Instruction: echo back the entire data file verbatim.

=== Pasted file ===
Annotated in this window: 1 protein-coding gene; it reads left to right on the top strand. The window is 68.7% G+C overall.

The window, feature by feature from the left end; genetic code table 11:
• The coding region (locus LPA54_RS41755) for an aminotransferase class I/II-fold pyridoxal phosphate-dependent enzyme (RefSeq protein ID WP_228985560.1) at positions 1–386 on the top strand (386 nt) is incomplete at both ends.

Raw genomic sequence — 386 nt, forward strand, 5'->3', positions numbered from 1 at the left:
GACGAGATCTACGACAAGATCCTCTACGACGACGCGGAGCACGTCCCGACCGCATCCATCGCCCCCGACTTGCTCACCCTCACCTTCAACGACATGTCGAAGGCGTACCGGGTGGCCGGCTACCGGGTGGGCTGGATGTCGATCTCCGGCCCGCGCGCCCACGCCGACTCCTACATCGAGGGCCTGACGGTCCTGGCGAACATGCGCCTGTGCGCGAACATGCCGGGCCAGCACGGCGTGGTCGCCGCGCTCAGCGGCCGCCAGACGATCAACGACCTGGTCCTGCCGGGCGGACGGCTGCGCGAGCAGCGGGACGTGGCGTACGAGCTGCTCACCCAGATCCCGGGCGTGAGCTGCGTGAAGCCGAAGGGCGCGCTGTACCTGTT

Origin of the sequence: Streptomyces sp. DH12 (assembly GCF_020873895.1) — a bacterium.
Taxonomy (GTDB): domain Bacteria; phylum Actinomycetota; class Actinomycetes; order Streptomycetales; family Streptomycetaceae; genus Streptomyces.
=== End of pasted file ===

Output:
Annotated in this window: 1 protein-coding gene; it reads left to right on the top strand. The window is 68.7% G+C overall.

The window, feature by feature from the left end; genetic code table 11:
• The coding region (locus LPA54_RS41755) for an aminotransferase class I/II-fold pyridoxal phosphate-dependent enzyme (RefSeq protein ID WP_228985560.1) at positions 1–386 on the top strand (386 nt) is incomplete at both ends.

Raw genomic sequence — 386 nt, forward strand, 5'->3', positions numbered from 1 at the left:
GACGAGATCTACGACAAGATCCTCTACGACGACGCGGAGCACGTCCCGACCGCATCCATCGCCCCCGACTTGCTCACCCTCACCTTCAACGACATGTCGAAGGCGTACCGGGTGGCCGGCTACCGGGTGGGCTGGATGTCGATCTCCGGCCCGCGCGCCCACGCCGACTCCTACATCGAGGGCCTGACGGTCCTGGCGAACATGCGCCTGTGCGCGAACATGCCGGGCCAGCACGGCGTGGTCGCCGCGCTCAGCGGCCGCCAGACGATCAACGACCTGGTCCTGCCGGGCGGACGGCTGCGCGAGCAGCGGGACGTGGCGTACGAGCTGCTCACCCAGATCCCGGGCGTGAGCTGCGTGAAGCCGAAGGGCGCGCTGTACCTGTT

Origin of the sequence: Streptomyces sp. DH12 (assembly GCF_020873895.1) — a bacterium.
Taxonomy (GTDB): domain Bacteria; phylum Actinomycetota; class Actinomycetes; order Streptomycetales; family Streptomycetaceae; genus Streptomyces.